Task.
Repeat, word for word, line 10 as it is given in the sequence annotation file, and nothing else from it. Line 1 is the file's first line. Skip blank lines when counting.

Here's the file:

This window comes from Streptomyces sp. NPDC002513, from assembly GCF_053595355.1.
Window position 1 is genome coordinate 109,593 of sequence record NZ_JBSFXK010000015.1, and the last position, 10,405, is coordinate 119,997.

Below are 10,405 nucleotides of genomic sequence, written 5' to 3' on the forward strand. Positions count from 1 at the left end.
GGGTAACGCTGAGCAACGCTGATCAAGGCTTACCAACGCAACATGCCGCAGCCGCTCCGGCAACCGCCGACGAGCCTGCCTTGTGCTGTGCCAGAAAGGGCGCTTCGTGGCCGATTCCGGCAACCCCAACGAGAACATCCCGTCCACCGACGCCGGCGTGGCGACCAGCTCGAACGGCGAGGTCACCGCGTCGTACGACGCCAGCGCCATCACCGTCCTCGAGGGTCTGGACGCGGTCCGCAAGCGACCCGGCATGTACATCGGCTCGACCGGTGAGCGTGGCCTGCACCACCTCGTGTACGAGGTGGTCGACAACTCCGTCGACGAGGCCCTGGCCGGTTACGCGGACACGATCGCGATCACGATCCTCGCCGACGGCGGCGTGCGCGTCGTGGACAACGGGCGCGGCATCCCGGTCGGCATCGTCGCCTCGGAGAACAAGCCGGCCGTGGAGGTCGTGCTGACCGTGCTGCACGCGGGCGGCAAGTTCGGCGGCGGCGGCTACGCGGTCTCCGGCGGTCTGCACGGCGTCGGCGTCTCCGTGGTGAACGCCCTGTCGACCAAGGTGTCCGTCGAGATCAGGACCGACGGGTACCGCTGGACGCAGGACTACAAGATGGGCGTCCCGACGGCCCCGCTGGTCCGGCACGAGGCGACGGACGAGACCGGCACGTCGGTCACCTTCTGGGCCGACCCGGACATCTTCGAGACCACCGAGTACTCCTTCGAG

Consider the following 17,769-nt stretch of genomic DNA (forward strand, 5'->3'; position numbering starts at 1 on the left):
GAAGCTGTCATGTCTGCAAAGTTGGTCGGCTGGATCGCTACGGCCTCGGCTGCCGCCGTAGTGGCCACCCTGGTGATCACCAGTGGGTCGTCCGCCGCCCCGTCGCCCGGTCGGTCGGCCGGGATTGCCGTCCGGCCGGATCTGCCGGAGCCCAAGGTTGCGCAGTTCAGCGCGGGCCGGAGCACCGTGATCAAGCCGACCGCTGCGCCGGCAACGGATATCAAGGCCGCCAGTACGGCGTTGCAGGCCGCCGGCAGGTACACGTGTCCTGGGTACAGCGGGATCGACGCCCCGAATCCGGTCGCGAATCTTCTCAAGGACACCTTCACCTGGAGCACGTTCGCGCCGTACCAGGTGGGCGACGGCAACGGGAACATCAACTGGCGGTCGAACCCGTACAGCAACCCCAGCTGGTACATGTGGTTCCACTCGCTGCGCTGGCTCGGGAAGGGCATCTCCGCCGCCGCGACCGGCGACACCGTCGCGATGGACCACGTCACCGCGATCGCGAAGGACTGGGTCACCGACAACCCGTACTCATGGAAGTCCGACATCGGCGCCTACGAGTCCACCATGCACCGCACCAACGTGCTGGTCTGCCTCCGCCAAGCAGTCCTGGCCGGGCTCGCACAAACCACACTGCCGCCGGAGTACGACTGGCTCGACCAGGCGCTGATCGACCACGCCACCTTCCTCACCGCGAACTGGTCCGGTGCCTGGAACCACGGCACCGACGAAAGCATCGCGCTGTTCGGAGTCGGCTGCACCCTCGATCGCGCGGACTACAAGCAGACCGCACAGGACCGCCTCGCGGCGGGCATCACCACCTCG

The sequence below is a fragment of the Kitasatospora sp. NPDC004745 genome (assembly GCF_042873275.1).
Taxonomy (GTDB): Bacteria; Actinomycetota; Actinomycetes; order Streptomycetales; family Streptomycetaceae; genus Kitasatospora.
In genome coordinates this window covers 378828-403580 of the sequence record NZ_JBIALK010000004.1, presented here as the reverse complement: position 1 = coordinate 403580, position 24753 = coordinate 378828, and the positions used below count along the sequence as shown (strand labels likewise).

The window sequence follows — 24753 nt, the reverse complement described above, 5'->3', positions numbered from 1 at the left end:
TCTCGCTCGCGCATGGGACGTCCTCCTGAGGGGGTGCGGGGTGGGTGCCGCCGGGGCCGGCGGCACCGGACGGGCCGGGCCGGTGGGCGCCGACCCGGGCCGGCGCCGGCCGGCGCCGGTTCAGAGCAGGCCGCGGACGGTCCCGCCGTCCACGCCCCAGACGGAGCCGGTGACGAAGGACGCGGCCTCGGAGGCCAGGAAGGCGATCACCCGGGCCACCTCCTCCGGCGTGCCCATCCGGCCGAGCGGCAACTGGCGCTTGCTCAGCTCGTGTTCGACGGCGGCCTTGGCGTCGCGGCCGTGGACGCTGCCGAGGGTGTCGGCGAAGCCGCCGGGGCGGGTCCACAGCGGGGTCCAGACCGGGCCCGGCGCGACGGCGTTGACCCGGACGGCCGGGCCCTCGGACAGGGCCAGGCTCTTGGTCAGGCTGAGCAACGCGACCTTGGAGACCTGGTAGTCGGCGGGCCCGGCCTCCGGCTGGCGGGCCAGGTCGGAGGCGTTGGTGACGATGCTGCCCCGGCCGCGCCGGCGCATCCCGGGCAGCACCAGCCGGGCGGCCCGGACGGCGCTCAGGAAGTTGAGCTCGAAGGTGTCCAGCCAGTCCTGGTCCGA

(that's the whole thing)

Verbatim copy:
The window sequence follows — 24753 nt, the reverse complement described above, 5'->3', positions numbered from 1 at the left end: